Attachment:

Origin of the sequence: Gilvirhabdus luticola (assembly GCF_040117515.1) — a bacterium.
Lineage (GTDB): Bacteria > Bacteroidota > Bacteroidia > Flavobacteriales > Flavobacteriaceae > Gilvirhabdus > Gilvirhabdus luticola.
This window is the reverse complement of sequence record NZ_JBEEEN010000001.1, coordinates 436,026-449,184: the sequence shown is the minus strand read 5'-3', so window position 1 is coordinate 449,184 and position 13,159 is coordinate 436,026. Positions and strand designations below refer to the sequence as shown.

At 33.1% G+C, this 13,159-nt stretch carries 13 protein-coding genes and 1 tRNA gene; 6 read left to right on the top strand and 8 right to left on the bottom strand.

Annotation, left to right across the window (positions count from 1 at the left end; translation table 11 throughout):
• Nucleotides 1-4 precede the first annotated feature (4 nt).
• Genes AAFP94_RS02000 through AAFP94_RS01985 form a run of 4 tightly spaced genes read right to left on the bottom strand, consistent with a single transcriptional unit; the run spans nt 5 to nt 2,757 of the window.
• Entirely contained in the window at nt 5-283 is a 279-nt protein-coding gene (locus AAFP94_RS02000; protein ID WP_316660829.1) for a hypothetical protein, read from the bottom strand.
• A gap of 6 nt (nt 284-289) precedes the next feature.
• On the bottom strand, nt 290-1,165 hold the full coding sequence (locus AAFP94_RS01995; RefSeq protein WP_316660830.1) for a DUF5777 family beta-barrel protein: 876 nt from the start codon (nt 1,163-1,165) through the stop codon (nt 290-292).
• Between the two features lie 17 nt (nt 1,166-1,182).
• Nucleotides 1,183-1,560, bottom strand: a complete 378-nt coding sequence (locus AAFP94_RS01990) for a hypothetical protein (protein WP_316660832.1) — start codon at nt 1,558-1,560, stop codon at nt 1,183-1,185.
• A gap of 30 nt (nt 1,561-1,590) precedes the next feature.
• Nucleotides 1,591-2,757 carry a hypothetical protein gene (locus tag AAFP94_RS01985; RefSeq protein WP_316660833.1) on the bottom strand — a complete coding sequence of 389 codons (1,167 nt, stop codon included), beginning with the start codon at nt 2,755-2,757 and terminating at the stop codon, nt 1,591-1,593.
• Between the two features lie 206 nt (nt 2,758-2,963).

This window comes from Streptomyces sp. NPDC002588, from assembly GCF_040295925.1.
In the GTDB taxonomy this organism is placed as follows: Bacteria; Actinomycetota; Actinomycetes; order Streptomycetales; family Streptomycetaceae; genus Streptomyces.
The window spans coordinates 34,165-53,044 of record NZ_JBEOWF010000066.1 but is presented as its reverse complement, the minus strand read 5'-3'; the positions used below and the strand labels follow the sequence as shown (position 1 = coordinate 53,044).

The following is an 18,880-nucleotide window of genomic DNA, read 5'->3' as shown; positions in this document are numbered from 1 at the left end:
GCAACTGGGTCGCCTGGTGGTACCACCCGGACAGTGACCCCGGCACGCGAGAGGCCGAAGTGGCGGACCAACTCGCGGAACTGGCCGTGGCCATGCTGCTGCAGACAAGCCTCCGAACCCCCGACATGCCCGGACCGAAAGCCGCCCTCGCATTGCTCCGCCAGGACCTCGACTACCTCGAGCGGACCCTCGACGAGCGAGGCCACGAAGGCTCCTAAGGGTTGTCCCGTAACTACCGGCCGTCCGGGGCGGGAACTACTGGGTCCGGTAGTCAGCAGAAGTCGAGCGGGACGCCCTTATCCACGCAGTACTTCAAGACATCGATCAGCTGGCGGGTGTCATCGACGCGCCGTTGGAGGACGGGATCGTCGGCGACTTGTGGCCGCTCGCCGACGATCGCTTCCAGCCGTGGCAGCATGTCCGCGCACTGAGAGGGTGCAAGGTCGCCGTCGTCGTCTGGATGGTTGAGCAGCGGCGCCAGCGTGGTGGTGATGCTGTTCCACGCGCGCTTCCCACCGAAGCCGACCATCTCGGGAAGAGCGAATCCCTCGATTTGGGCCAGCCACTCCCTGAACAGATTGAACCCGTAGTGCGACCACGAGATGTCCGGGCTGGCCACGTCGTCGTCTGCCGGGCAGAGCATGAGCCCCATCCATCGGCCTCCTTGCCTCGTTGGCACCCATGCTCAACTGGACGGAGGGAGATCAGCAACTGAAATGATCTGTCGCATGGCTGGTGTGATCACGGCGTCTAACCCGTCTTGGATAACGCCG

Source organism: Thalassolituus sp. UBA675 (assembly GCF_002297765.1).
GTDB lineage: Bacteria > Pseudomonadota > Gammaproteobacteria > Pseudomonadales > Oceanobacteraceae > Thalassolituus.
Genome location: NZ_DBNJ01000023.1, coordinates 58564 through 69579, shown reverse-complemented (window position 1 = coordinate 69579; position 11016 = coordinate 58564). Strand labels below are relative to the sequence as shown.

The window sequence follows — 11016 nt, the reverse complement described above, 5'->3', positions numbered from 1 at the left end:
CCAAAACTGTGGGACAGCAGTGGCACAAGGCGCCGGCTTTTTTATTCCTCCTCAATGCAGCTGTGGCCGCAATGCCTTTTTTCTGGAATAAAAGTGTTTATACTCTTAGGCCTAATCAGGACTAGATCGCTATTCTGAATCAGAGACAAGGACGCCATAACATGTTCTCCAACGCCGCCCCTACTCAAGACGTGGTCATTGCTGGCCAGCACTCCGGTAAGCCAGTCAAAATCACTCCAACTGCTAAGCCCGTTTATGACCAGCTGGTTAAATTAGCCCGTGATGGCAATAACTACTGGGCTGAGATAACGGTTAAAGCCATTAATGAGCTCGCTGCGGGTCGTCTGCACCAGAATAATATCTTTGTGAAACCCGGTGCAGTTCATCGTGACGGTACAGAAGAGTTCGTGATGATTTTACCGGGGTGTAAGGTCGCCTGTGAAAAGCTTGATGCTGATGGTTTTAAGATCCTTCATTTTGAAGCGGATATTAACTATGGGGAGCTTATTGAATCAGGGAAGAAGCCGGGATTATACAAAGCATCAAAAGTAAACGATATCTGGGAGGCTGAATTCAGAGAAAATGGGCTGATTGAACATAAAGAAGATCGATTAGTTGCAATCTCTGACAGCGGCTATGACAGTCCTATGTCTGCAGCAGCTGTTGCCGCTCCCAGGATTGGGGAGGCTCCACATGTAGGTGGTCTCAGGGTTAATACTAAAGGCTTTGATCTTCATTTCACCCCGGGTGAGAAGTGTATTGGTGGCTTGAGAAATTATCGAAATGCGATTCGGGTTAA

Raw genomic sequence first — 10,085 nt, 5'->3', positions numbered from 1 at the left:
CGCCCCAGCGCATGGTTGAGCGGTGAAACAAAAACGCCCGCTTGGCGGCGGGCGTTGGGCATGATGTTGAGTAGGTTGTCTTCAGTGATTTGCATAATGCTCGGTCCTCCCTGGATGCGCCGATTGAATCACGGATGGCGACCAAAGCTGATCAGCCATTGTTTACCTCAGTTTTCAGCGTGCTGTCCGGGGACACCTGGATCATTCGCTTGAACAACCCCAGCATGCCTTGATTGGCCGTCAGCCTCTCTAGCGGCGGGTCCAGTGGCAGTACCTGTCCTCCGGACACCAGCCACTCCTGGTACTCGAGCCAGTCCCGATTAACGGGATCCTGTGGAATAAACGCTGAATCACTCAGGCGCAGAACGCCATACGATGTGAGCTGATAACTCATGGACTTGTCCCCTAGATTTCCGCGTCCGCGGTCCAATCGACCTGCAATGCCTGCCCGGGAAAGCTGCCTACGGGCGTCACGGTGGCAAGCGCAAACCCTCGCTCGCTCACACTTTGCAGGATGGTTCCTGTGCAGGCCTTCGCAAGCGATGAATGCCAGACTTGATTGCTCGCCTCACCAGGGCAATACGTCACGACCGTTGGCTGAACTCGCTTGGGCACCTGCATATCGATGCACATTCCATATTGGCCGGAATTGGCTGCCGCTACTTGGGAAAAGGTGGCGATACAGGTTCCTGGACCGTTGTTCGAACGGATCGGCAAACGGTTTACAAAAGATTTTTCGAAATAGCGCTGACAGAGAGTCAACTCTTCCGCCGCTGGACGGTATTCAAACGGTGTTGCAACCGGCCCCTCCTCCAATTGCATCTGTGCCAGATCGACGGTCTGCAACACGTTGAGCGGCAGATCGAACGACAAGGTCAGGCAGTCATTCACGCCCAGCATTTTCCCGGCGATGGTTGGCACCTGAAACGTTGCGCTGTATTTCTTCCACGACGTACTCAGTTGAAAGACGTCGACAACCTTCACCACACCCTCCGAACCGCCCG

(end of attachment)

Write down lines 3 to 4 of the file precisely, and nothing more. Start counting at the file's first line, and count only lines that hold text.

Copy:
This window is the reverse complement of sequence record NZ_JBEEEN010000001.1, coordinates 436,026-449,184: the sequence shown is the minus strand read 5'-3', so window position 1 is coordinate 449,184 and position 13,159 is coordinate 436,026. Positions and strand designations below refer to the sequence as shown.

At 33.1% G+C, this 13,159-nt stretch carries 13 protein-coding genes and 1 tRNA gene; 6 read left to right on the top strand and 8 right to left on the bottom strand.